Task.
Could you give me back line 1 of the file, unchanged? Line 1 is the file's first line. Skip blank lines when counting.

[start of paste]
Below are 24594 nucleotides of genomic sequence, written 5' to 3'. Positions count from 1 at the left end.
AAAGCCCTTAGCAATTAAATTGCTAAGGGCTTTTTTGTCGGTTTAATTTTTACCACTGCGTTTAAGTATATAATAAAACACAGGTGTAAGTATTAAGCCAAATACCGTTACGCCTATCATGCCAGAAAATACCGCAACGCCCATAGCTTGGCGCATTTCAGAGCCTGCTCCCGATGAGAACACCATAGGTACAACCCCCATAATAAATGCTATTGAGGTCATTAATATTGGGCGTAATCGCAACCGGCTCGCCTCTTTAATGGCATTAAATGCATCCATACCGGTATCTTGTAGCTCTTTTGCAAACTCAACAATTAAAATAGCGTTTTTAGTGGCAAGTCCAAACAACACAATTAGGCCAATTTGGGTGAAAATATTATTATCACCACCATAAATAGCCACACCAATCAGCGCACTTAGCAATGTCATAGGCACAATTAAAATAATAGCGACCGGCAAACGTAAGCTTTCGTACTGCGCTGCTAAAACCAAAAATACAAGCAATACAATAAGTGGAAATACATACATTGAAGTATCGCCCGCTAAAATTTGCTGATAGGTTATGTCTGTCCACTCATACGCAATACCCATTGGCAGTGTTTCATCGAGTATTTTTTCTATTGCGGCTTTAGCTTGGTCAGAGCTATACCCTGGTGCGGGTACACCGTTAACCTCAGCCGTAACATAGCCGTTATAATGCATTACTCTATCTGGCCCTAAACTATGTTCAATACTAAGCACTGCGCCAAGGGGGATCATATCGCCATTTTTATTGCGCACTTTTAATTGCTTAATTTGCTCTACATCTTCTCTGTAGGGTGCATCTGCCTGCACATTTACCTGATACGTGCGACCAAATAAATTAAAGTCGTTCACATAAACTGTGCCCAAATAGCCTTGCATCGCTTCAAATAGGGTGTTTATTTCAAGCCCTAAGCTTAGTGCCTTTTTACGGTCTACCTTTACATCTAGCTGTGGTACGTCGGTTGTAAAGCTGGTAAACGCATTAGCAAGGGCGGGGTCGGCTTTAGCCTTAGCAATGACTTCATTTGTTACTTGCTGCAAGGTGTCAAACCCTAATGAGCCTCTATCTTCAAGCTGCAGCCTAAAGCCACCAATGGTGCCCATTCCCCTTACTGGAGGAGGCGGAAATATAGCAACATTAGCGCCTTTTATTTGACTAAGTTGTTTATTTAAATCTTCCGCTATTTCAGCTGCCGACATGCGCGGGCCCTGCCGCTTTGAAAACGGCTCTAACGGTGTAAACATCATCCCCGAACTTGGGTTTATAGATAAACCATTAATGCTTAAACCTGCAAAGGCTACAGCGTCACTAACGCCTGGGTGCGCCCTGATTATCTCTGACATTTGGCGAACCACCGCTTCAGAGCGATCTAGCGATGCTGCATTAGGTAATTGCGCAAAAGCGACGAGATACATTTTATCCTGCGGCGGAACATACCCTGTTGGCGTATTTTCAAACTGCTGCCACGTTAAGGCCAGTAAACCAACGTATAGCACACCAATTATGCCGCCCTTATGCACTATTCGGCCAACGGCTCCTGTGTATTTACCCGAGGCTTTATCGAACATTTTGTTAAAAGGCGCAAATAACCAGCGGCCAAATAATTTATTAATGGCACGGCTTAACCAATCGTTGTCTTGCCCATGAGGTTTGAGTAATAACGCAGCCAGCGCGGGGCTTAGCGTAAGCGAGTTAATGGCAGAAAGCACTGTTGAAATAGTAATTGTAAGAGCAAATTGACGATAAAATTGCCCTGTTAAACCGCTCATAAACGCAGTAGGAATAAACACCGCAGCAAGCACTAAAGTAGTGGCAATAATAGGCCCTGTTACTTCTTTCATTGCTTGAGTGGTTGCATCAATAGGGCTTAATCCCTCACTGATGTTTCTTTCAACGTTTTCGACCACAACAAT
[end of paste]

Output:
Below are 24594 nucleotides of genomic sequence, written 5' to 3'. Positions count from 1 at the left end.